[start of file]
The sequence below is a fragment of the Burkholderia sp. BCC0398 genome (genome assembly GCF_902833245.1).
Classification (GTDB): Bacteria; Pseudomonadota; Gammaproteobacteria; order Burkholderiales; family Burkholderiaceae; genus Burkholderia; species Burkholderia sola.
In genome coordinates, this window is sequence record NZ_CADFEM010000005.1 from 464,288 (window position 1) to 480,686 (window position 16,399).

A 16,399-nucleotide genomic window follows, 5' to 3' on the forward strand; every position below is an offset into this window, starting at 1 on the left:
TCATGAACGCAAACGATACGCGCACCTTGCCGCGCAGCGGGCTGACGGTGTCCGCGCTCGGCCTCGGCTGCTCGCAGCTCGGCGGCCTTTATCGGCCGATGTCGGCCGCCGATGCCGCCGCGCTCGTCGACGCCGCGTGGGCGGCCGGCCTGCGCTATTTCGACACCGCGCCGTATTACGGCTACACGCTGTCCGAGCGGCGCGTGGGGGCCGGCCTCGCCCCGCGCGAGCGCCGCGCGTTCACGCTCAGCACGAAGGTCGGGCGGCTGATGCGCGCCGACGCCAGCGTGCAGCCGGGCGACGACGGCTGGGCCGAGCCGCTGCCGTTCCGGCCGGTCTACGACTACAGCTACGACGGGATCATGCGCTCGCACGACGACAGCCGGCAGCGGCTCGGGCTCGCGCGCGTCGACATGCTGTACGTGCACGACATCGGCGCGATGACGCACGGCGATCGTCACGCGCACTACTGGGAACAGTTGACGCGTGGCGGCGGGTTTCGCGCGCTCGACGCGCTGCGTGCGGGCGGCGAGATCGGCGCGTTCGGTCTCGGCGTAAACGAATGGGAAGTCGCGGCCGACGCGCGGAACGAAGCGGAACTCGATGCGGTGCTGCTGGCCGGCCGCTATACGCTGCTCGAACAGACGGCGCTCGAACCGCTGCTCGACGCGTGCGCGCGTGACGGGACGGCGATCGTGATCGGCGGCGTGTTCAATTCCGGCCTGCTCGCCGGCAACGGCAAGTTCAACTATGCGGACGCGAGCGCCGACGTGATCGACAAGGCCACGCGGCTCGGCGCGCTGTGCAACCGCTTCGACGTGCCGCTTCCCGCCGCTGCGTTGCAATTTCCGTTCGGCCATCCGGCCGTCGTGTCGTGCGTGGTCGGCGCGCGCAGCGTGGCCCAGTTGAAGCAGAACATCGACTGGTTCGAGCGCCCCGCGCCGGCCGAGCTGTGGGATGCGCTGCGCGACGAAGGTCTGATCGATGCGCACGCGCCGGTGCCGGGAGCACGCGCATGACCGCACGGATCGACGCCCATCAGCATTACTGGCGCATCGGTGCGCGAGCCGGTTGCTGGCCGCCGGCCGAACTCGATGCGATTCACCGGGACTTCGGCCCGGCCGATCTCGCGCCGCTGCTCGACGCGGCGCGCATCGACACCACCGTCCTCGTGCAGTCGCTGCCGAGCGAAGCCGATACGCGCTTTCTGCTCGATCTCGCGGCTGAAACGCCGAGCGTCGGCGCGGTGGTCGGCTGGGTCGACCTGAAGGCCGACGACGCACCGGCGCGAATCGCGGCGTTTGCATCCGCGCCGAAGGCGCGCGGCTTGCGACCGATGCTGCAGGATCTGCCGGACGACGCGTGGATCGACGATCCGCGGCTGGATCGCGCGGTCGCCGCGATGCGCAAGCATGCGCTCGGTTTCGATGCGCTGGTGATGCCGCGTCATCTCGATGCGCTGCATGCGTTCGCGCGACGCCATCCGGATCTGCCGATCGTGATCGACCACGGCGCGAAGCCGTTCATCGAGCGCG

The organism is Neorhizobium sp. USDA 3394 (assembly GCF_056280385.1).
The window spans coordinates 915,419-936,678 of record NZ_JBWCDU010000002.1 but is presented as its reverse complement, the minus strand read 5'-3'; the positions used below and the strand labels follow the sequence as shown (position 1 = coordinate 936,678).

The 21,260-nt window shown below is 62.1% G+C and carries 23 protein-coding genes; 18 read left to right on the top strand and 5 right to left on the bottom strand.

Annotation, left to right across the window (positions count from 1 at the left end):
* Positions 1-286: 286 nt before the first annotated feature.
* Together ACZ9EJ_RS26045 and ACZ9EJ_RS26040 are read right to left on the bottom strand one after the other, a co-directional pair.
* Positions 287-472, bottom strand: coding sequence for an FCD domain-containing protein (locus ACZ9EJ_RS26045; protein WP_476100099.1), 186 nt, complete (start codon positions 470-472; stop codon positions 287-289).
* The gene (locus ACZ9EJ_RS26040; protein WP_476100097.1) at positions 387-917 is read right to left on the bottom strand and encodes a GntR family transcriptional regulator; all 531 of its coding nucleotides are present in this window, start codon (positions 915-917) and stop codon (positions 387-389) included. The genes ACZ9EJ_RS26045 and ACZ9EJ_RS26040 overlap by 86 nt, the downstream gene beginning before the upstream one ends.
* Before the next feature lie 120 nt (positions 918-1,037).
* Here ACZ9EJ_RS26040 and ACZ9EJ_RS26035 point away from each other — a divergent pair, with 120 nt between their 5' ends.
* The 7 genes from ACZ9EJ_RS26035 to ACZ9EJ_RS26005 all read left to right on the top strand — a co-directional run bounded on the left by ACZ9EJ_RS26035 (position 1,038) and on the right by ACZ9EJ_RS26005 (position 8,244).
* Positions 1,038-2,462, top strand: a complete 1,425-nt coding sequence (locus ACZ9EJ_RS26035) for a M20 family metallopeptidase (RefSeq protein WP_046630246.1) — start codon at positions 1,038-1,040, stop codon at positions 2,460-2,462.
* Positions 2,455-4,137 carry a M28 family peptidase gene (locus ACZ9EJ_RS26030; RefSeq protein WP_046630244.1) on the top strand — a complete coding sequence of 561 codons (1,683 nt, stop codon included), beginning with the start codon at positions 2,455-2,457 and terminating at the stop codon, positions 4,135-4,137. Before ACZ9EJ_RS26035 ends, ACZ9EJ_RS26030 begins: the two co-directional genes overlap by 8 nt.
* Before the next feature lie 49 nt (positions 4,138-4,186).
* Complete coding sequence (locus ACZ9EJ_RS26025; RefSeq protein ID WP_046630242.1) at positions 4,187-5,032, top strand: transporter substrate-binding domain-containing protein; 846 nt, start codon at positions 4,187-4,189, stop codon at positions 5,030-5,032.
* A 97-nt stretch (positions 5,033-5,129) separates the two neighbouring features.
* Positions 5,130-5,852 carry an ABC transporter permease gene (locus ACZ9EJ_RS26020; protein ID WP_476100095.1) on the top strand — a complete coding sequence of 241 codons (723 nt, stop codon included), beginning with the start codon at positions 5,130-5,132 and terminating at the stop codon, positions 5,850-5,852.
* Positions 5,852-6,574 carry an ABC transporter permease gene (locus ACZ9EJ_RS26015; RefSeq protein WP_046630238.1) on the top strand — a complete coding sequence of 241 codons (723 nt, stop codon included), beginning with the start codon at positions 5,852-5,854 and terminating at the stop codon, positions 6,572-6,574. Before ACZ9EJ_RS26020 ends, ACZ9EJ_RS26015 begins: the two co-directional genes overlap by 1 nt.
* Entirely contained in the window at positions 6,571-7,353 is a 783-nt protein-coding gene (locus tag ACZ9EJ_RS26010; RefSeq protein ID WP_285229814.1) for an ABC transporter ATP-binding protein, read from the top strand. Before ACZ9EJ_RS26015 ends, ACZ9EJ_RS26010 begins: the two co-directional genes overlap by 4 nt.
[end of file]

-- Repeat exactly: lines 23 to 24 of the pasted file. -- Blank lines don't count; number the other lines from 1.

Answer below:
* Positions 5,852-6,574 carry an ABC transporter permease gene (locus ACZ9EJ_RS26015; RefSeq protein WP_046630238.1) on the top strand — a complete coding sequence of 241 codons (723 nt, stop codon included), beginning with the start codon at positions 5,852-5,854 and terminating at the stop codon, positions 6,572-6,574. Before ACZ9EJ_RS26020 ends, ACZ9EJ_RS26015 begins: the two co-directional genes overlap by 1 nt.
* Entirely contained in the window at positions 6,571-7,353 is a 783-nt protein-coding gene (locus tag ACZ9EJ_RS26010; RefSeq protein ID WP_285229814.1) for an ABC transporter ATP-binding protein, read from the top strand. Before ACZ9EJ_RS26015 ends, ACZ9EJ_RS26010 begins: the two co-directional genes overlap by 4 nt.